The arrival of the new IK (Spring) was a pleasant surprise, but I don’t think there’s anything there for me, and I found the articles a disappointment. I wish they’d given Mar more space to write about Ravelry – she hardly had a chance to get started. I like the Chameleon Scarf but will never submit myself to the fiddliness of knitting it. I rather like Eunny’s Katharine Vest but it’s too ladylike for me.

On the other hand, the Minimalist Cardigan last fall completely passed me by, but now that people are finishing and wearing it, I’m thinking again. From a great distance – there’s too much to do at the moment.

Here is the latest Yarn Yard sock yarn. It’s time for me to renew my membership, and I think I’m going to have to do it, although there soon won’t be room here for living. My Beautiful Blue and Perthshire Berries from the same source haven’t arrived yet.

Friday, February 15, 2008

Here we still are. The original plan had been to go to Strathardle yesterday, but then we decided we needed to regroup, and then my husband’s new glasses turned out to be ready for collection today. The current plan is to go after Mass and lunch on Sunday and stay for most or all of next week.

Christmas in Strathardle was tough, and departure through the snowdrifts on January 4 was tougher. We both seem to have made one of those step-changes downwards towards decrepitude and the grave recently (maybe it’s just the time of year) and are both a little afraid that we’re not strong enough for country life any more. So it’s tempting to postpone, and it will be interesting to see how we get on.

More cheerfully, I moved nicely forward with the gansey sleeve yesterday. I think perhaps you’re right, Country Mouse, that left-sleeve-first is more appropriate. My mental calculations about how to centre the pattern proved to be spot-on. The gusset is nearly gone; I might even get as far as calculating the sleeve decreases today. And there should be enough for another photograph before we leave.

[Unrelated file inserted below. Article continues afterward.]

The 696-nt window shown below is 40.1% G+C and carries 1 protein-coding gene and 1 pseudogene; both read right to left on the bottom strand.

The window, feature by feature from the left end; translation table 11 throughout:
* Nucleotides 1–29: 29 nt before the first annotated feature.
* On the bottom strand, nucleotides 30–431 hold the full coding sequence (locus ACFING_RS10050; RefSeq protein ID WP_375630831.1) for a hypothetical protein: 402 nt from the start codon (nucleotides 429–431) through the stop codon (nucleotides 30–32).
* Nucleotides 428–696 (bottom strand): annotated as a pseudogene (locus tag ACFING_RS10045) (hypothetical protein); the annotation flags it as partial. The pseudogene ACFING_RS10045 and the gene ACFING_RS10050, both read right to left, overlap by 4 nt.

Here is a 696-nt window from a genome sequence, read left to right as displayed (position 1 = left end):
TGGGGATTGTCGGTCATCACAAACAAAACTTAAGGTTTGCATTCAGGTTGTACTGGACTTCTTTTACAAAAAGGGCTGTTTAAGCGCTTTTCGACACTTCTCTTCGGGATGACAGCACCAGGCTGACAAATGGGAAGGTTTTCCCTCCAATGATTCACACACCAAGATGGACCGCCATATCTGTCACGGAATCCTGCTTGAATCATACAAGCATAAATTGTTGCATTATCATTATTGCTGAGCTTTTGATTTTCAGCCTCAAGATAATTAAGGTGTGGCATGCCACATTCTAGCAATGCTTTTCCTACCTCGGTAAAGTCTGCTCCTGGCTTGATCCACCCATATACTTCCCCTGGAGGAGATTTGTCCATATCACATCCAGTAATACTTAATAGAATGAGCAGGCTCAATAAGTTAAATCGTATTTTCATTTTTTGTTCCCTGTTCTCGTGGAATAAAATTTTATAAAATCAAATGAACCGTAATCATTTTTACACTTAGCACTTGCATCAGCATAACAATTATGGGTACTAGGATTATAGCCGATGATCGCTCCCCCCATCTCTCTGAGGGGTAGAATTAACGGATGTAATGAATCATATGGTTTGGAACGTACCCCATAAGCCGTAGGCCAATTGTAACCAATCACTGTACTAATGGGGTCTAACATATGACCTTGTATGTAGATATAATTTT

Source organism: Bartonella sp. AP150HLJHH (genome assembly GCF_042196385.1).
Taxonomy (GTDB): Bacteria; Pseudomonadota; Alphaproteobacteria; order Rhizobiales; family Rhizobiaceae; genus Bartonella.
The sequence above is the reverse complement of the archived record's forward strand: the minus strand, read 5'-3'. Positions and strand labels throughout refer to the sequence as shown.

And on the subject of Obama-knitting (which the gansey mysteriously is), Helen in her comment yesterday offered this website, with a chart for his campaign symbol. She also mentioned Knitters for Obama, and I have added their button to my sidebar all by myself. It’s not a very interesting destination, and I won’t leave the button there forever, but I am very proud of having done it.

(Helen had previously sent me some boiler-plate HTML. All I have to do is substitute where appropriate the address of the button and the address of the destination to which I wish it to point.)

I have mentally promised Obama a donation if/when one of the five Vogue Knitting Books I lack turns up on eBay. My heart beat faster last night when they told me that No. 14 was on offer – but no, he’s out of luck. I’ve got that, although I’m still missing 16. Fourteen must be spring, 1939, if anybody’s interested.